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Level of Significance

  • File
  • Local
  • Regional
  • State
  • National

Age (approx)

160yrs

Trees

1

Diameter

1m

Height - 17m

Details

Common name
Macadamia Nut Tree, Queensland Nut Tree, Bauple Nut Tree
Botanical name
Macadamia integrifolia
Type
Individual Tree
Condition
Good
Municipality
Brisbane City (QLD)
Location
Brisbane City Botanic Gardens Alice Street Brisbane QLD 4000
Access
Unrestricted
Significances
  • Horicultural/Genetic (Scientific)
  • Seed/Propagation Stock (Scientific)
  • Landscape (Social)
  • Park/Garden/Town (Historic)
  • Person/Group/Institution (Historic)
Date of measurement
14 Feb 2014
Date of classification
08 Apr 2014
Other register(s)
False

Statement of Significance

The site of Brisbane City Botanic Gardens was selected as a public garden in 1828 by New South Wales Colonial Botanist Charles Fraser, three years after the establishment of the European settlement. Originally the garden was planted with food crops to feed the convicts. In 1855, a portion of the land was declared a 'botanic reserve' and Walter Hill was appointed as curator. The Queensland Heritage Register describes the Brisbane City Botanic Gardens as 'the most significant, non-aboriginal cultural landscape in Queensland having a continuous horticultural history since 1828, without any significant loss of land area or change in use over time.' It incorporates Brisbane's most mature gardens and features many rare and unusual species of plants. In 1858 trials began of the commercial potential of the Macadamia or Queensland Nut tree. This tree survives the original planting trials and is believed to be the first recorded planting by a Caucasian and the first commercially grown Macadamia Nut tree in the world. The Macadamia Nut Industry was Australia’s first plant industry. The seeds from which this tree was grown were brought from the Queensland bush near Gympie. The name 'macadamia' was bestowed upon the genus by the early botanist Baron Ferdinand Von Mueller to honour John Macadam MD. Early names were Bauple or Bopple nut, as Mt. Bauple, 35 km south of Maryborough, is recognised as the most prolific forest of natural bauple nut trees in the world. The area derives its name from Aboriginal hero, Baphal, who was the mountain’s dreamtime guardian. These trees are indigenous to Australia and grow naturally in north eastern New South Wales and central and south eastern Queensland.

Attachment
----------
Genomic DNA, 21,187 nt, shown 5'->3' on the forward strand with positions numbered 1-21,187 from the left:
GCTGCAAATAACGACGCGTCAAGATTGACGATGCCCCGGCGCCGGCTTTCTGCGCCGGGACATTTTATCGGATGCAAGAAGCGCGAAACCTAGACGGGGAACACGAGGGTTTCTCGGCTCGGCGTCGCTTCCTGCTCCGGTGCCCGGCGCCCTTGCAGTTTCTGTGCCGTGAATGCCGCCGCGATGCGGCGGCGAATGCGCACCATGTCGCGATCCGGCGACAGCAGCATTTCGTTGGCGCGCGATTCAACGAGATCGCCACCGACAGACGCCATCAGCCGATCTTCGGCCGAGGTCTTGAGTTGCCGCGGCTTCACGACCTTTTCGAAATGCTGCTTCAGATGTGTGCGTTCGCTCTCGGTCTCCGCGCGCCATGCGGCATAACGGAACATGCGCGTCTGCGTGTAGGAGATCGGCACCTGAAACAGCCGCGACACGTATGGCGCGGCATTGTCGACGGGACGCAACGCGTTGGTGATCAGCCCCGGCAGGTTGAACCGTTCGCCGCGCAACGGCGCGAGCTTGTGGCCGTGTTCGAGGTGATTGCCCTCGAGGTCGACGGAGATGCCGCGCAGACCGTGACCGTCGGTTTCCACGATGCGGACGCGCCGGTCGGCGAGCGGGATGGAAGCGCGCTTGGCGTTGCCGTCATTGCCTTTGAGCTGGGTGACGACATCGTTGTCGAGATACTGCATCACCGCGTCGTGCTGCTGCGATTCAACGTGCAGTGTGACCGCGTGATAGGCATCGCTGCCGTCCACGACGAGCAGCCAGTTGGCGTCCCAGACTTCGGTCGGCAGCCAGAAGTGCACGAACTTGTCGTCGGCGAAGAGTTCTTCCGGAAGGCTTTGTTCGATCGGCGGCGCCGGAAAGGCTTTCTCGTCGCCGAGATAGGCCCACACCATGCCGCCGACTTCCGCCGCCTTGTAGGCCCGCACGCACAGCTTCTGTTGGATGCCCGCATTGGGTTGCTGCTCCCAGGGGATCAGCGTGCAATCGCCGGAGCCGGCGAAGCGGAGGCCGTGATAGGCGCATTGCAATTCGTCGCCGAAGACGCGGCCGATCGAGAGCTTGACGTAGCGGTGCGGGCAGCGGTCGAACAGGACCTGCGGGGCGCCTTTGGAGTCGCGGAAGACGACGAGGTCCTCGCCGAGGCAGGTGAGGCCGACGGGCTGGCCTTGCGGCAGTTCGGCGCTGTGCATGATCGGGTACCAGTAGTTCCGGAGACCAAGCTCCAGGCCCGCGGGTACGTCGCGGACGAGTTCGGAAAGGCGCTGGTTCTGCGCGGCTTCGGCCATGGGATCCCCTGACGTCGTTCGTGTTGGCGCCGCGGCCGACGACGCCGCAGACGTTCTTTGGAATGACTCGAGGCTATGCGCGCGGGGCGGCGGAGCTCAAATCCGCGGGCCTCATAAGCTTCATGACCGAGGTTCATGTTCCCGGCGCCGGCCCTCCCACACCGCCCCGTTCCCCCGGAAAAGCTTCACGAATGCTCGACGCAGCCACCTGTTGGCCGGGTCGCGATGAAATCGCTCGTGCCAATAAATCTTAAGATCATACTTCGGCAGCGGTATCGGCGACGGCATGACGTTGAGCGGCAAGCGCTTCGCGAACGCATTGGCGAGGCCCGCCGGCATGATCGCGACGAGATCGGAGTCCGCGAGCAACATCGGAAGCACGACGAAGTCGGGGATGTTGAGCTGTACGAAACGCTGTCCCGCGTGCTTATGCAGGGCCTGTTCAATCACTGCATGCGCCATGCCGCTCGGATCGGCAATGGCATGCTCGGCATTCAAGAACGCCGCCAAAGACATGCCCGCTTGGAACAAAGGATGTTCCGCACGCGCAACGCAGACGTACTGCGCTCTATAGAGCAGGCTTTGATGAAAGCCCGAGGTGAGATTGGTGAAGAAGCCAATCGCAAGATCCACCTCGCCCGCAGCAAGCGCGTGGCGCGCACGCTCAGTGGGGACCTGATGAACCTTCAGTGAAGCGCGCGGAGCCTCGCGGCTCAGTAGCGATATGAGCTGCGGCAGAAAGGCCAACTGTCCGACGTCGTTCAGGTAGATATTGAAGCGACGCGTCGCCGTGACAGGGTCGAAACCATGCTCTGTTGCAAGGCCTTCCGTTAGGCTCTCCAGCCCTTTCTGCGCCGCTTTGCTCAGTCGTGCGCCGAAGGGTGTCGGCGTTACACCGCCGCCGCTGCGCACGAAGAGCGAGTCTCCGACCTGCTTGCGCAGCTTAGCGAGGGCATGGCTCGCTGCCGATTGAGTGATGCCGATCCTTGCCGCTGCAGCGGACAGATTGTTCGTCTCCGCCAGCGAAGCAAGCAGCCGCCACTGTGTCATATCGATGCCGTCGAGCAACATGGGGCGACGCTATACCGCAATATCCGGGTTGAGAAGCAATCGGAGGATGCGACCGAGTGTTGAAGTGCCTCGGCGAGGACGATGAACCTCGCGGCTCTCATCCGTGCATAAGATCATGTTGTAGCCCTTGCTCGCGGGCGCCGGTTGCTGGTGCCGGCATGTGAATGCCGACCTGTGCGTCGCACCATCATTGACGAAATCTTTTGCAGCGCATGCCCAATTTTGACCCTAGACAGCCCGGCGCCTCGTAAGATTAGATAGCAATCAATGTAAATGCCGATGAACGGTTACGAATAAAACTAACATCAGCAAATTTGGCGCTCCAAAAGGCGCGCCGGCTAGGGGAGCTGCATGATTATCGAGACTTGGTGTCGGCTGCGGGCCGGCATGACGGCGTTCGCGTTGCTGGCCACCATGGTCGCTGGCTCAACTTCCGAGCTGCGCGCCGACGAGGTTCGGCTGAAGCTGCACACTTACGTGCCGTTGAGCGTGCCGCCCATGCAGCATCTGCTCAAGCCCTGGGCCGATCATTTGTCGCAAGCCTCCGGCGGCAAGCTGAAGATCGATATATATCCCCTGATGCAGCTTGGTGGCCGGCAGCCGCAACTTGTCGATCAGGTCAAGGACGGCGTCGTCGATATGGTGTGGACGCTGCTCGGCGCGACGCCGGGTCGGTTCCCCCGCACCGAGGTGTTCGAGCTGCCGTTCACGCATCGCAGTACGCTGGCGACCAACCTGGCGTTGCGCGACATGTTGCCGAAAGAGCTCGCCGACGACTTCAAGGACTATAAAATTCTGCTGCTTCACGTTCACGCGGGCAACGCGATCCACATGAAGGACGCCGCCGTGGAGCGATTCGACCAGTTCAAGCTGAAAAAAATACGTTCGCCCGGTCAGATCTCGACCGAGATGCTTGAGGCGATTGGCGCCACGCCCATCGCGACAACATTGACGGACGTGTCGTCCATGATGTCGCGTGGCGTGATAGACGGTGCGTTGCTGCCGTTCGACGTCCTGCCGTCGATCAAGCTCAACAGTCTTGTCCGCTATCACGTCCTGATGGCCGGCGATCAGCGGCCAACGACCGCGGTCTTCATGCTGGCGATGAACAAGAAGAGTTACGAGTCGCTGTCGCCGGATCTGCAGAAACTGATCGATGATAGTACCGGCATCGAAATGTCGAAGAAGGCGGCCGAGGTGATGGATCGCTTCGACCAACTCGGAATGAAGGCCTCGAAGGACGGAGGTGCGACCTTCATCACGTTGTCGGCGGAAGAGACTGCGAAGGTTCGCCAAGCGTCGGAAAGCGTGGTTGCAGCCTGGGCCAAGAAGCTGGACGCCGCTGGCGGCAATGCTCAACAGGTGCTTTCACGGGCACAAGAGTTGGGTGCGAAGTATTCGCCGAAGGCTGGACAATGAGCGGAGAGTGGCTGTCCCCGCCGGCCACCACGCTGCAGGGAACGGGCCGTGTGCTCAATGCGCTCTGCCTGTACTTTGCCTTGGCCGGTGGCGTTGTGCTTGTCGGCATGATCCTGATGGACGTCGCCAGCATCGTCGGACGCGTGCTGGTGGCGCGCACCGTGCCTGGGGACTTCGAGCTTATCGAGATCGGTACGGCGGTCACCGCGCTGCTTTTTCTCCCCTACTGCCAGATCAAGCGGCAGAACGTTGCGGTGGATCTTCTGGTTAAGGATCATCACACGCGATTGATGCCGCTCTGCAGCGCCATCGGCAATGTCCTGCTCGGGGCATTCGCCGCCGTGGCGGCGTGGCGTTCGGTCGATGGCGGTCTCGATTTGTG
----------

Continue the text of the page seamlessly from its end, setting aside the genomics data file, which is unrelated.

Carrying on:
This tree has horticultural and genetic value by being the first macadamia nut tree purposefully grown to produce the nuts. It represents the beginnings of an industry which was to become important to the country. The tree provided some of the original seed stock for this industry. As one of the largest trees in the rainforest area, it contributes significantly to this heritage garden's landscape. The tree is associated with Walter Hill, the Garden's first curator, who was responsible for its planting.
The tree lies at the end of the path at the southern end of the garden's rainforest.